Fundamental rights are usually thought of as rules, which prescribe certain arrangements and exclude others; and it is the role of courts, in the traditional view, to expound their significance by applying predefined rules to the facts submitted to them. This view, characteristic of the formalistic conception of law, breaks down most clearly in contexts where one set of facts calls for the application of different rules which are not hierarchically ordered. Such situations oblige us to examine the virtues of a pragmatic conception of legal adjudication, and to explore the procedural implications of such a conception, in which the principles guiding the judicial reasoning are permanently reinvented in the course of their implementation. This paper offers such an examination, by studying the different approaches which have been adopted towards situations where fundamental rights conflict with one another.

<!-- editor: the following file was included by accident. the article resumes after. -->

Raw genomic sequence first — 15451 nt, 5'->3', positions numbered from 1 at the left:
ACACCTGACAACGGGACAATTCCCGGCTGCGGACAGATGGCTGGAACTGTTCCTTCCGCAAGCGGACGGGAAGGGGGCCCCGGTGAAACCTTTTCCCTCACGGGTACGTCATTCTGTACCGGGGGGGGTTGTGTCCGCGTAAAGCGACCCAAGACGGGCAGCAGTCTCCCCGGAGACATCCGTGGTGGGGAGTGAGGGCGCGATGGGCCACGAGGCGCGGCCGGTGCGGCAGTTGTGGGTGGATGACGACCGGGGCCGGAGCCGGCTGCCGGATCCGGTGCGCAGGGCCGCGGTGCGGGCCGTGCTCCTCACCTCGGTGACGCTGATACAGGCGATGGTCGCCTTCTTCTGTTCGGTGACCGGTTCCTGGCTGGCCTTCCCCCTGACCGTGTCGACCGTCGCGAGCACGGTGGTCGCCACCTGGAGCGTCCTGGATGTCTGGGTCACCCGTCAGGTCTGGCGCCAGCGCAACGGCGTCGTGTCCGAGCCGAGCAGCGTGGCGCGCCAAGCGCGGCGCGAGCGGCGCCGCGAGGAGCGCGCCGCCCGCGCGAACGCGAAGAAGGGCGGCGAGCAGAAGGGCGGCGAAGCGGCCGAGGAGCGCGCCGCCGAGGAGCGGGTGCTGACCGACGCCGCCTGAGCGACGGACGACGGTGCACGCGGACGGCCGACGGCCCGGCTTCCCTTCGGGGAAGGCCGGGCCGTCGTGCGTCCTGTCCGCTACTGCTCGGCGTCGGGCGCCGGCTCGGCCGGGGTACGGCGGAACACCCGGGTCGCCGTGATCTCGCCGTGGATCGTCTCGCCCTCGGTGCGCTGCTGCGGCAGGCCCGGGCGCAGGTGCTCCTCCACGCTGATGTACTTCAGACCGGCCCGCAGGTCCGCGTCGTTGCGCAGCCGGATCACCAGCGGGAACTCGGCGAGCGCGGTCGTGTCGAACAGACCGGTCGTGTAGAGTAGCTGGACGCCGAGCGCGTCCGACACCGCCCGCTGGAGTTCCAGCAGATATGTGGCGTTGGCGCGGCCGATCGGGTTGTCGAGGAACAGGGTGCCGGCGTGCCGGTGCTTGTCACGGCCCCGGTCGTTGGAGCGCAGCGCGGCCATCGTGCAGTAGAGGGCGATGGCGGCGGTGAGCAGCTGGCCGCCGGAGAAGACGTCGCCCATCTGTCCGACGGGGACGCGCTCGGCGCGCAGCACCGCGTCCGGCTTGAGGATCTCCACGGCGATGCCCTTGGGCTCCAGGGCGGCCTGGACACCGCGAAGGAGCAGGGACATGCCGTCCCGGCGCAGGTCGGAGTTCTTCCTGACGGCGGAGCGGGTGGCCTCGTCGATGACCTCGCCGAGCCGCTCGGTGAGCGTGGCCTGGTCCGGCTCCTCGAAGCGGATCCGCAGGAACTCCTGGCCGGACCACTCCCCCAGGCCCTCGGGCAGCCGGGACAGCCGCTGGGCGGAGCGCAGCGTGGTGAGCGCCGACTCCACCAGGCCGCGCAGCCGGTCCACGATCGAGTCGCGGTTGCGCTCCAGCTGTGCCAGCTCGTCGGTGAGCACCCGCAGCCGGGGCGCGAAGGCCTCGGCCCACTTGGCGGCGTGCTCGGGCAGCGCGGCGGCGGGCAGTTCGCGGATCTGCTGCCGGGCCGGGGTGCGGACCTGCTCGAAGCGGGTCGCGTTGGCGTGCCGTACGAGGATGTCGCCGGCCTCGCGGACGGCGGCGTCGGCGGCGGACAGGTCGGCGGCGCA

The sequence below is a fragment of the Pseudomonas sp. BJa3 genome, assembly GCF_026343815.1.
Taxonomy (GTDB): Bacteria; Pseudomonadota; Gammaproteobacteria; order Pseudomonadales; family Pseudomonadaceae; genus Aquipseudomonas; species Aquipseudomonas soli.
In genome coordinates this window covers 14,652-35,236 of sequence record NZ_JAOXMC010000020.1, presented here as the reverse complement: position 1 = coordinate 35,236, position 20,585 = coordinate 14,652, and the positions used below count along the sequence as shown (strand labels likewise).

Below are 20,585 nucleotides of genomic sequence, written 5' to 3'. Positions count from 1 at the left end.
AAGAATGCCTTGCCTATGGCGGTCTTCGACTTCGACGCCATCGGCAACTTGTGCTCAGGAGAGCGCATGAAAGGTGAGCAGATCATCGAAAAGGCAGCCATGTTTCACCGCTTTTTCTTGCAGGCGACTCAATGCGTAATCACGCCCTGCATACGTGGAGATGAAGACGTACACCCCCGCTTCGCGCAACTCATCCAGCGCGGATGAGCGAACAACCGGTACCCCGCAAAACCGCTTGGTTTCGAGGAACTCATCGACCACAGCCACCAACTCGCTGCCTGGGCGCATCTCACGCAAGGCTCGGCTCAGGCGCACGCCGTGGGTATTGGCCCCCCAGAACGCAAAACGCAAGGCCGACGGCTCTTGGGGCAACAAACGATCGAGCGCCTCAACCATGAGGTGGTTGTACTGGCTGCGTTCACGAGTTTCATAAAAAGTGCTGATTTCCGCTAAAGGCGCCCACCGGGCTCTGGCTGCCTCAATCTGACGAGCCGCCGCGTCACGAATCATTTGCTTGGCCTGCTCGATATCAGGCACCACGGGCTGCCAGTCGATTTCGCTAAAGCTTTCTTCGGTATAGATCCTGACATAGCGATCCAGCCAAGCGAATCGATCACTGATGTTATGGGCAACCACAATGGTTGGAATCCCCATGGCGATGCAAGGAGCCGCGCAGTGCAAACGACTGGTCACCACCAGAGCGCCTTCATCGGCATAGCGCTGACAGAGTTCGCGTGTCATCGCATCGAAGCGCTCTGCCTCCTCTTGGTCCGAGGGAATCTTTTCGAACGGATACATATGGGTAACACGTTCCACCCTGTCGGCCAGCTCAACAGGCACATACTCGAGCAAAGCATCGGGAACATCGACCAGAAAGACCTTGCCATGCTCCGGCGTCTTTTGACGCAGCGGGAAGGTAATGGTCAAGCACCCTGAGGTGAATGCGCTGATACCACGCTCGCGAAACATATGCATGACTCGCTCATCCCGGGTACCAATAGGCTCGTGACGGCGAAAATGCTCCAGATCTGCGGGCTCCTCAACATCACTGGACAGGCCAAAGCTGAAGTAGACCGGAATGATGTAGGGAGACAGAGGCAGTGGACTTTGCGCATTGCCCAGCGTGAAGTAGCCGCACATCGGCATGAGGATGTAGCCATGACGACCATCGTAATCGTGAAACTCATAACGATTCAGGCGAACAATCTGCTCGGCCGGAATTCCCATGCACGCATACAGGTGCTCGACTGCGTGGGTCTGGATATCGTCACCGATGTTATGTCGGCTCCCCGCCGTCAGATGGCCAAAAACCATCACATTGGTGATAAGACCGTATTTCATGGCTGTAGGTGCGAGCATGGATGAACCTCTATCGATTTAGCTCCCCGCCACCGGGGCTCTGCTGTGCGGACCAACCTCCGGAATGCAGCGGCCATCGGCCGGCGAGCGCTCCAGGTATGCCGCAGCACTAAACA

* Follow the link look under the heading 'fundamental rights' to download the paper. Many thanks to my friend Jacco Bomhoff (of Comparativelawblog) for pointing out this paper to me.